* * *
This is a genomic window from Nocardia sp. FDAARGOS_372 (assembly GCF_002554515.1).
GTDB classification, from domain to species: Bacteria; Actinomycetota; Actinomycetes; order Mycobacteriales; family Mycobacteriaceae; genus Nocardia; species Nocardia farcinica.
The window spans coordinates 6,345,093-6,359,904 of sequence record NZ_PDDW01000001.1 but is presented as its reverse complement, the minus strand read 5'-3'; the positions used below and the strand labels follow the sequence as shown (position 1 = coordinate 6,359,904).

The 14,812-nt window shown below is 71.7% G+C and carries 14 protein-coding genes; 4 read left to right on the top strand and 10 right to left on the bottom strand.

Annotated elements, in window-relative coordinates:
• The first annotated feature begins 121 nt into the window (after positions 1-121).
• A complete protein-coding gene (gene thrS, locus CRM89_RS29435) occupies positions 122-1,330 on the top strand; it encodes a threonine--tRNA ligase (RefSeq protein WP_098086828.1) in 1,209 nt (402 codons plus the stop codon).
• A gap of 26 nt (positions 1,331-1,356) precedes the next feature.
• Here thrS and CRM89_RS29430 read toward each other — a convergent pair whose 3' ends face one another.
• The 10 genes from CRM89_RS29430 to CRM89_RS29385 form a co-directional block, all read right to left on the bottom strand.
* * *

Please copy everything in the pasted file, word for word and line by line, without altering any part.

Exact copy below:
This is a genomic window from Nocardia sp. FDAARGOS_372 (assembly GCF_002554515.1).
GTDB classification, from domain to species: Bacteria; Actinomycetota; Actinomycetes; order Mycobacteriales; family Mycobacteriaceae; genus Nocardia; species Nocardia farcinica.
The window spans coordinates 6,345,093-6,359,904 of sequence record NZ_PDDW01000001.1 but is presented as its reverse complement, the minus strand read 5'-3'; the positions used below and the strand labels follow the sequence as shown (position 1 = coordinate 6,359,904).

The 14,812-nt window shown below is 71.7% G+C and carries 14 protein-coding genes; 4 read left to right on the top strand and 10 right to left on the bottom strand.

Annotated elements, in window-relative coordinates:
• The first annotated feature begins 121 nt into the window (after positions 1-121).
• A complete protein-coding gene (gene thrS, locus CRM89_RS29435) occupies positions 122-1,330 on the top strand; it encodes a threonine--tRNA ligase (RefSeq protein WP_098086828.1) in 1,209 nt (402 codons plus the stop codon).
• A gap of 26 nt (positions 1,331-1,356) precedes the next feature.
• Here thrS and CRM89_RS29430 read toward each other — a convergent pair whose 3' ends face one another.
• The 10 genes from CRM89_RS29430 to CRM89_RS29385 form a co-directional block, all read right to left on the bottom strand.